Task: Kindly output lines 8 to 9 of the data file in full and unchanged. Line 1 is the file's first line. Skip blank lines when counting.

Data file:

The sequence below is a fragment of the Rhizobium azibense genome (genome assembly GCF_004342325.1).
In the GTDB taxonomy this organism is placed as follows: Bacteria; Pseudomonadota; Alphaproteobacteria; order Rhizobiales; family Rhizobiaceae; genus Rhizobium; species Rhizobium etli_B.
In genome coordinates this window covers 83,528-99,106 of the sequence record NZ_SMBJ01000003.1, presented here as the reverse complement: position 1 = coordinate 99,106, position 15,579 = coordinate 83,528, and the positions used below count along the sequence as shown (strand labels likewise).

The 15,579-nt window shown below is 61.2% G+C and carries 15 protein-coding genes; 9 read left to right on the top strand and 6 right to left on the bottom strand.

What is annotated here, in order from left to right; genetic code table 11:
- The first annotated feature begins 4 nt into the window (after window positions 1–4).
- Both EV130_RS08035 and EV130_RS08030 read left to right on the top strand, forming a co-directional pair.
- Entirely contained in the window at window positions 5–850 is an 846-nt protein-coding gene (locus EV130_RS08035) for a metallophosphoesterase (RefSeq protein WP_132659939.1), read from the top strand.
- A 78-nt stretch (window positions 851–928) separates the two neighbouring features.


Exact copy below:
- Entirely contained in the window at window positions 5–850 is an 846-nt protein-coding gene (locus EV130_RS08035) for a metallophosphoesterase (RefSeq protein WP_132659939.1), read from the top strand.
- A 78-nt stretch (window positions 851–928) separates the two neighbouring features.